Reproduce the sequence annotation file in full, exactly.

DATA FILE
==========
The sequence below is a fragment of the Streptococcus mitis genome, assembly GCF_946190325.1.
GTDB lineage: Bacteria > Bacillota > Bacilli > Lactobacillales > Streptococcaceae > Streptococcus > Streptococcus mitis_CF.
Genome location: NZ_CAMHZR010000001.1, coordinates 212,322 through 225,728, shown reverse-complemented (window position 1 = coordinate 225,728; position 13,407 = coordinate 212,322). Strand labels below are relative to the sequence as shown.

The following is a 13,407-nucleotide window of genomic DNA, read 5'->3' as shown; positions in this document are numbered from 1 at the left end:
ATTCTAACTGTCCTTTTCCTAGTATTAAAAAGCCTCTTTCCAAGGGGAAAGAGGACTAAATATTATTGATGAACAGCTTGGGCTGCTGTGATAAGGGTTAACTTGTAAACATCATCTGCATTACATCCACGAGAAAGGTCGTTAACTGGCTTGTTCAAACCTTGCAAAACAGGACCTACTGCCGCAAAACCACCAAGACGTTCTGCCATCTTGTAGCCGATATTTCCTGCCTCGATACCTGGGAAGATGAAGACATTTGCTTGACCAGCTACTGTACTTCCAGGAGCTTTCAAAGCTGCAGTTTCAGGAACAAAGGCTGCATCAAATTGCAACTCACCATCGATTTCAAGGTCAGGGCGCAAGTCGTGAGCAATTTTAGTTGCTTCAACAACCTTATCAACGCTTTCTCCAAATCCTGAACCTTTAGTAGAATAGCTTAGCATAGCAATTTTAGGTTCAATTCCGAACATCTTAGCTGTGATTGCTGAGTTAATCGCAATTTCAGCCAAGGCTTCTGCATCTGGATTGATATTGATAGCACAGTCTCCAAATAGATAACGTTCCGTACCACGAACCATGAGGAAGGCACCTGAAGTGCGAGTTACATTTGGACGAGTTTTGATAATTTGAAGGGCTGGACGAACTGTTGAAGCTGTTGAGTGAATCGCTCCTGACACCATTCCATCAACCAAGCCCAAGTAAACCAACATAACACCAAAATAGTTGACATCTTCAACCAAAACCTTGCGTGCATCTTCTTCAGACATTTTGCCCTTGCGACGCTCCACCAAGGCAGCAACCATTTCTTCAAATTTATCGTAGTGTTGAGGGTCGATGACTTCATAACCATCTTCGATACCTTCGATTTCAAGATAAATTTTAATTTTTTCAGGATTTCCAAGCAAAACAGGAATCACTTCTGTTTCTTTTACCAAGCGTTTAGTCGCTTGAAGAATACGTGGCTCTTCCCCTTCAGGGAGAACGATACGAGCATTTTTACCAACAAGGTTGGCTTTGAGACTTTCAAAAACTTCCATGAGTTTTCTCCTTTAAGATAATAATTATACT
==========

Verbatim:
The sequence below is a fragment of the Streptococcus mitis genome, assembly GCF_946190325.1.
GTDB lineage: Bacteria > Bacillota > Bacilli > Lactobacillales > Streptococcaceae > Streptococcus > Streptococcus mitis_CF.
Genome location: NZ_CAMHZR010000001.1, coordinates 212,322 through 225,728, shown reverse-complemented (window position 1 = coordinate 225,728; position 13,407 = coordinate 212,322). Strand labels below are relative to the sequence as shown.

The following is a 13,407-nucleotide window of genomic DNA, read 5'->3' as shown; positions in this document are numbered from 1 at the left end:
ATTCTAACTGTCCTTTTCCTAGTATTAAAAAGCCTCTTTCCAAGGGGAAAGAGGACTAAATATTATTGATGAACAGCTTGGGCTGCTGTGATAAGGGTTAACTTGTAAACATCATCTGCATTACATCCACGAGAAAGGTCGTTAACTGGCTTGTTCAAACCTTGCAAAACAGGACCTACTGCCGCAAAACCACCAAGACGTTCTGCCATCTTGTAGCCGATATTTCCTGCCTCGATACCTGGGAAGATGAAGACATTTGCTTGACCAGCTACTGTACTTCCAGGAGCTTTCAAAGCTGCAGTTTCAGGAACAAAGGCTGCATCAAATTGCAACTCACCATCGATTTCAAGGTCAGGGCGCAAGTCGTGAGCAATTTTAGTTGCTTCAACAACCTTATCAACGCTTTCTCCAAATCCTGAACCTTTAGTAGAATAGCTTAGCATAGCAATTTTAGGTTCAATTCCGAACATCTTAGCTGTGATTGCTGAGTTAATCGCAATTTCAGCCAAGGCTTCTGCATCTGGATTGATATTGATAGCACAGTCTCCAAATAGATAACGTTCCGTACCACGAACCATGAGGAAGGCACCTGAAGTGCGAGTTACATTTGGACGAGTTTTGATAATTTGAAGGGCTGGACGAACTGTTGAAGCTGTTGAGTGAATCGCTCCTGACACCATTCCATCAACCAAGCCCAAGTAAACCAACATAACACCAAAATAGTTGACATCTTCAACCAAAACCTTGCGTGCATCTTCTTCAGACATTTTGCCCTTGCGACGCTCCACCAAGGCAGCAACCATTTCTTCAAATTTATCGTAGTGTTGAGGGTCGATGACTTCATAACCATCTTCGATACCTTCGATTTCAAGATAAATTTTAATTTTTTCAGGATTTCCAAGCAAAACAGGAATCACTTCTGTTTCTTTTACCAAGCGTTTAGTCGCTTGAAGAATACGTGGCTCTTCCCCTTCAGGGAGAACGATACGAGCATTTTTACCAACAAGGTTGGCTTTGAGACTTTCAAAAACTTCCATGAGTTTTCTCCTTTAAGATAATAATTATACT